IBM’s Lithium Air Battery $IBM

IBM could be on the verge of achieving a breakthrough in battery technology that could give electric cars a 500 mile range, overcoming the range anxiety barrier to the adoption of electric cars. The air breathing battery has a lithium anode and a carbon matrix cathode. When the battery is delivering power or discharging, the carbon cathode absorbs oxygen from the air that reacts with lithium ions from the anode to deposit lithium peroxide in the matrix structure. When the battery is recharged, the oxygen is expelled back into the atmosphere and the lithium ions are deposited back into the anode. A prototype is expected to be ready in 2013 and the technology could get commercialized by 2020.

Lithium air battery technology is not new, having been spoken of as early as the 1990s. The discovery of nano materials technology in the 2000s led to renewed interest in the technology, as lithium air batteries can potentially have the same energy density as gasoline at around 13 kWH per kilogram. This is 5 to 10 times higher than the Lithium Ion batteries being currently used in electric cars. In other words, a lithium air battery would store at least 5 times the energy stored in a lithium ion battery of the same size or that the battery size could be substantially reduced. In electric cars the larger energy storage is of interest while in other battery powered appliances, the smaller size would be attractive.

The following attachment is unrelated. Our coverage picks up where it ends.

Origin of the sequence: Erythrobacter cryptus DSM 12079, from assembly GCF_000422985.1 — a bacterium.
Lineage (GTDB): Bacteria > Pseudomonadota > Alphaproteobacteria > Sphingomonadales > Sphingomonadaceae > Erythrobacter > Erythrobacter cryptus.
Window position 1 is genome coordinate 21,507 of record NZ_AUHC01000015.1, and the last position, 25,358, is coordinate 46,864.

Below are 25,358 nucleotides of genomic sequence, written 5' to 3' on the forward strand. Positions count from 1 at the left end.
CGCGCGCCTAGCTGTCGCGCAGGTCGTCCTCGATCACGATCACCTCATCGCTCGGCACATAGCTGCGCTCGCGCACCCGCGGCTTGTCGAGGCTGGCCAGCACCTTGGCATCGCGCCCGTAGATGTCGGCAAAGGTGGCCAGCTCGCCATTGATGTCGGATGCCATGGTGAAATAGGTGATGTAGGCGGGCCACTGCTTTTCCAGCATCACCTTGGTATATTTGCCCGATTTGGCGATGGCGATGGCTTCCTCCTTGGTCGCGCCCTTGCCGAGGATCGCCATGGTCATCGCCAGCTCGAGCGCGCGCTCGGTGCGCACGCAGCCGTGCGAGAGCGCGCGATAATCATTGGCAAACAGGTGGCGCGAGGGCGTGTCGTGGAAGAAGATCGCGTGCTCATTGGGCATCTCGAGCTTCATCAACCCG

The development of the lithium air battery technology has been hampered by several challenges. The lithium anode becomes explosive in the presence of water vapor from the air. This problem has been overcome by using sealed anodes with a ceramic barrier. The air breathing carbon cathode had the problem of getting clogged. This too has been overcome by creating matrix structures similar to the human lung that have multiple paths for the air flow so that the oxygen can take different paths through the structure. IBM also claims to have identified a new electrolyte that overcomes the problem of multiple deep charge discharge cycles. The electrolyte composition is confidential for the present.

The discovery of a 500 mile range battery would certainly accelerate the acceptance of electric cars. The limitation of range from 100 to 150 miles is a major deterrent in using an electric car for long distance inter city transits. Battery recharge stations are very few on interstate roads and the recharge process takes about 3 to 8 hours. The alternative of a hybrid car only partially solves the CO2 emissions problem. The long range battery coupled perhaps with battery swap could make electric vehicles the better choice as petroleum prices continue to climb.


Original Article on EcoFriend

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